Using cooling colours like deep blues and whites would create the impression of cool. Painting the walls and installing drinking fountains would help. Having certain areas with cool running water flowing down, i.e. a waterfall, would be far cheaper than installing huge fans, etc.
Brett Nicolle, UK
Pairs of shafts set at 45° from each other could be sunk from the street to the tube roof, within these shafts are unidirectional valves controlling the air flow. As a train approaches it pushes air in front of it, when that air reaches a tube that is angled in the direction of travel the air will be pushed up the tube and out through grating at street level. As the train passes the vacuum it creates could be used to pull air down the opposing shaft and into the tube helping to cool it. If needs be the direction of the vales could be computer controlled so that no warm air is returned to the tube by the passing of the train.
Richard's unidirectional valves
My idea has the dual advantages of being both cheap to produce, requiring only water and flavoured syrup, and thoroughly delicious. I'm sure all Tube commuters would agree, this is the way forward. I would therefore like to claim my £100,000.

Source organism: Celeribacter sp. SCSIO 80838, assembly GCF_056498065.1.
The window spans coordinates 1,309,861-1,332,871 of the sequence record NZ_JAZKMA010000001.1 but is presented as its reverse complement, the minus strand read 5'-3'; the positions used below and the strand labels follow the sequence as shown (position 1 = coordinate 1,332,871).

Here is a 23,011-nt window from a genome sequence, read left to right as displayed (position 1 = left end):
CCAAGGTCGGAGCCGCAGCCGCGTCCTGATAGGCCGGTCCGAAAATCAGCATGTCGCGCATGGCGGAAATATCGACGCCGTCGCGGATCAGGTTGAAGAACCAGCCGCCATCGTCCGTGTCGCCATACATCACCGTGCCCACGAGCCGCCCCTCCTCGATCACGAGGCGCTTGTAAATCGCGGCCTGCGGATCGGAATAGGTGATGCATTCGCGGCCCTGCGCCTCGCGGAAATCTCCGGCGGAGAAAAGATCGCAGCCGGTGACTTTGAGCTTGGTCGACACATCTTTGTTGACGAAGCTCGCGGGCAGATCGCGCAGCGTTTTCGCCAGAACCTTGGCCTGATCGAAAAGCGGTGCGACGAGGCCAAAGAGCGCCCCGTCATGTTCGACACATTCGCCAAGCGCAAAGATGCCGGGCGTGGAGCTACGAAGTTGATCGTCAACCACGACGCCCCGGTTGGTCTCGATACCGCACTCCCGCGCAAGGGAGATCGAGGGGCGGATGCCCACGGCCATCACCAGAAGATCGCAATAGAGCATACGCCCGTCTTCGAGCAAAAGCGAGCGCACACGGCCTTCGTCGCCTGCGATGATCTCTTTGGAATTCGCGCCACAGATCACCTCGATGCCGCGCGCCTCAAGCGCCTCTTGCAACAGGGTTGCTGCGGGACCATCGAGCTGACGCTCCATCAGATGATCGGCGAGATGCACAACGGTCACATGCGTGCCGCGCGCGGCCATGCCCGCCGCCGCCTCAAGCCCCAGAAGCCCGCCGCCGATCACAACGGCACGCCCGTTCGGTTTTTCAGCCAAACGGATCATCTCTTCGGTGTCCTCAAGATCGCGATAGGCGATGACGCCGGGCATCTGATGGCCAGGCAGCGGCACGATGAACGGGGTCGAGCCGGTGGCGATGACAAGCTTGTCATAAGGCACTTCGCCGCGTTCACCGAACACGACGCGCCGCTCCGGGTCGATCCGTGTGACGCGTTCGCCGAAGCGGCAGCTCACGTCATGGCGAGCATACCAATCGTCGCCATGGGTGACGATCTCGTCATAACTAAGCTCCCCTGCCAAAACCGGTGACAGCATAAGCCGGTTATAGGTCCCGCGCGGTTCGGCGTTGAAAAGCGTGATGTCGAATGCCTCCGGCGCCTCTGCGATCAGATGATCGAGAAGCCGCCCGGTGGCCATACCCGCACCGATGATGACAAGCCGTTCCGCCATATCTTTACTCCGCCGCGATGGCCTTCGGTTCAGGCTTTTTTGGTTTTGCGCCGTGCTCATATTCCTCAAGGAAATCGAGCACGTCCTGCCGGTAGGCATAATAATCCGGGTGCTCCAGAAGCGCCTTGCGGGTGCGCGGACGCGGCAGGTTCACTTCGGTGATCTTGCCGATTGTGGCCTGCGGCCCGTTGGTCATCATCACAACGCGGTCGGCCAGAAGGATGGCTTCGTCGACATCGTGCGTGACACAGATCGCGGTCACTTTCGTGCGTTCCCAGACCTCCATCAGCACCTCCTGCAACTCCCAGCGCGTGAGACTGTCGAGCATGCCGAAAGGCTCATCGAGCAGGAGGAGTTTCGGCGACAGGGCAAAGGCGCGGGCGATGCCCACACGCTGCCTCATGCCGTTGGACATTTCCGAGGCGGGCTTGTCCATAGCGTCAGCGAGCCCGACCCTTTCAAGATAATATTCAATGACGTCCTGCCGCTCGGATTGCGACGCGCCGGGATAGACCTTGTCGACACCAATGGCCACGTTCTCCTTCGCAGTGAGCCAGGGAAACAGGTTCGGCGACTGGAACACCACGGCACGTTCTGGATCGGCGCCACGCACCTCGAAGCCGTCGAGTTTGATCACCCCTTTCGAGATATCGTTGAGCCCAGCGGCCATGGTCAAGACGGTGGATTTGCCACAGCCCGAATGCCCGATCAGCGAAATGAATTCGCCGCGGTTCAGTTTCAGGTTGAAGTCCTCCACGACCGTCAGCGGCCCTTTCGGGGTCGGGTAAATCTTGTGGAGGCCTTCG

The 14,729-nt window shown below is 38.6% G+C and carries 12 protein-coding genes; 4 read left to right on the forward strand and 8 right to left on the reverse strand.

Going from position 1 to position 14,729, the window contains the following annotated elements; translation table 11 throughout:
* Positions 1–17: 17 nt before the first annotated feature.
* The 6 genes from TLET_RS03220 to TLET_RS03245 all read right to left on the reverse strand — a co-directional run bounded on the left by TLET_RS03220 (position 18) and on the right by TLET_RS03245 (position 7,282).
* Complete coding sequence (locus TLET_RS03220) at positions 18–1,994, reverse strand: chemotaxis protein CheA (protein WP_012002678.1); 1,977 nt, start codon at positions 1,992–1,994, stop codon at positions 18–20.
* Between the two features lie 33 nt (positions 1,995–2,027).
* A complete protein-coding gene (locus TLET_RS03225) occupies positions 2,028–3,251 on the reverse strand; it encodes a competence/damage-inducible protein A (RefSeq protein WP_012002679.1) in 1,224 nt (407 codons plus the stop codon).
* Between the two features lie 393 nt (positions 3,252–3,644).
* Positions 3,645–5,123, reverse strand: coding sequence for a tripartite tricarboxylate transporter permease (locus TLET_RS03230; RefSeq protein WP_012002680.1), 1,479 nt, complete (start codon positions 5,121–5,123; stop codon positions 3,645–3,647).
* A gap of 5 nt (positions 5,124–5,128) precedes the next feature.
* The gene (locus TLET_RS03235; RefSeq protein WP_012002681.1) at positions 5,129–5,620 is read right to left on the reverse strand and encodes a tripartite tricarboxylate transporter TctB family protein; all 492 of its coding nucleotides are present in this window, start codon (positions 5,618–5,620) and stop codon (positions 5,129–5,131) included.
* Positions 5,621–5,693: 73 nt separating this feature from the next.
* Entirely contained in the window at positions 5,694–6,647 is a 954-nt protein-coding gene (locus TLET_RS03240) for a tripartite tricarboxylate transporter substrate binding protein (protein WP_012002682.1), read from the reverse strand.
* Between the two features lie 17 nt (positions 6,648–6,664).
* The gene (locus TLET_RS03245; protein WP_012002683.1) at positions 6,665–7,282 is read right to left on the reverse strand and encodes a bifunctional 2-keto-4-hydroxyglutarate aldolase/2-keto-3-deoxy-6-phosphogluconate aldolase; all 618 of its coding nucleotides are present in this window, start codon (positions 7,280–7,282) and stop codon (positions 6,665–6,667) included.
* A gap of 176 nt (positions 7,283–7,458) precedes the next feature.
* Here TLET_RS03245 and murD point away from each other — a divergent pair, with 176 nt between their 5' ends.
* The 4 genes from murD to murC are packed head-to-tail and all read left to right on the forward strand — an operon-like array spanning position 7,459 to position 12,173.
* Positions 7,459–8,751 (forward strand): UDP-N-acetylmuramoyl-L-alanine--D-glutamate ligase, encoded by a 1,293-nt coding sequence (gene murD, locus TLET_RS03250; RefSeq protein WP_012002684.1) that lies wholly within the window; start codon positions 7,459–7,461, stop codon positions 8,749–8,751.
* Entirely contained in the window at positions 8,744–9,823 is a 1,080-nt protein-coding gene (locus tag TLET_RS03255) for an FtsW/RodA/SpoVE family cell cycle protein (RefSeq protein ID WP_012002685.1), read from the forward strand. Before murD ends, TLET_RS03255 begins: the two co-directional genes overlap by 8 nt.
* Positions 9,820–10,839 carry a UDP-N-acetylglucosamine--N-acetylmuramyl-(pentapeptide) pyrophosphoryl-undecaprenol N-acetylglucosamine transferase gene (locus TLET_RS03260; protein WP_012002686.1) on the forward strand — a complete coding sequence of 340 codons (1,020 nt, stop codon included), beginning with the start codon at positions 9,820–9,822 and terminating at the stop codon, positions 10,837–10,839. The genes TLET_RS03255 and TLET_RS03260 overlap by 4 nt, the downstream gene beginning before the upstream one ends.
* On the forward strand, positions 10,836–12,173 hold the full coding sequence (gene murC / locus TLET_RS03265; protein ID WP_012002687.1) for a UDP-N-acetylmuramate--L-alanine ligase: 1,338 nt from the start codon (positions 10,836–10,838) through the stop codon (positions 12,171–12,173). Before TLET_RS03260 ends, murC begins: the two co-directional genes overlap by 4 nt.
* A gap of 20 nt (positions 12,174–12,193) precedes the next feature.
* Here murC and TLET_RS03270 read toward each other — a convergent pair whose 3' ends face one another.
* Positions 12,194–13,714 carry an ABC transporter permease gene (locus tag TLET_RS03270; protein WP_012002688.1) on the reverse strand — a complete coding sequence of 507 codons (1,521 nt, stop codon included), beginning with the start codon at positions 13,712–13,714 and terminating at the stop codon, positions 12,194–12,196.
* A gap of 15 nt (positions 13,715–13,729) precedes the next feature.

Harry's lolly idea
Large scale vending machines at key stations selling (at low cost) frozen ice packs to passengers to take with them on their journey. This will give personal cooling, be a source of water in an emergency and take heat from the local environment. At the end of the journey the packs would be returned for re-use.
Peter Maggs, UK
Remove the ends of each carriage and replace with large fans. As the train moves through the tunnels, air flow would cause the fans to spin, forcing cool air through the carriages. Attach a flywheel to each fan and they would continue to spin when the carriages are stationary, keeping the carriages cool.
Cooling the carriages is the key to it all. The challenge is to exchange the heat into packs that can retain it without transferring it to the outside air. You could have a train that keeps the carriage cool and the heat transfers to special packs on the sides of the carriage. When the trains are in tunnels, they retain the heat. but when they move outside, or in areas where ventilation is better, they can expel the heat.
Gene Reynolds, UK
Jo's personal oscillating head fans
I'm sorry what's the big problem?
These people look as cool as cucumbers with their personal oscillating head
Jo Geary, UK
The Tube should have ice panels - like the ones you put in your cool box when you have a picnic. The panels could be removable to be used in the summer months only and placed in carriages and up escalators. Also why not employ 'cool officers' - say, students who are responsible for supplying free cold water to passengers. This significantly reduces body temperature you know!
Nia Jones, UK
Use giant heat sinks. Have a metal (must be good heat conductor) net attached to the roofs in the station and link it to the surface by a metal shaft. At the surface have another mesh that can be air cooled.
Flat heat exchanging fins fitted to the track giving the opposite effect to a condenser boiler. Please make the cheque out to D J Gregson, thank you!!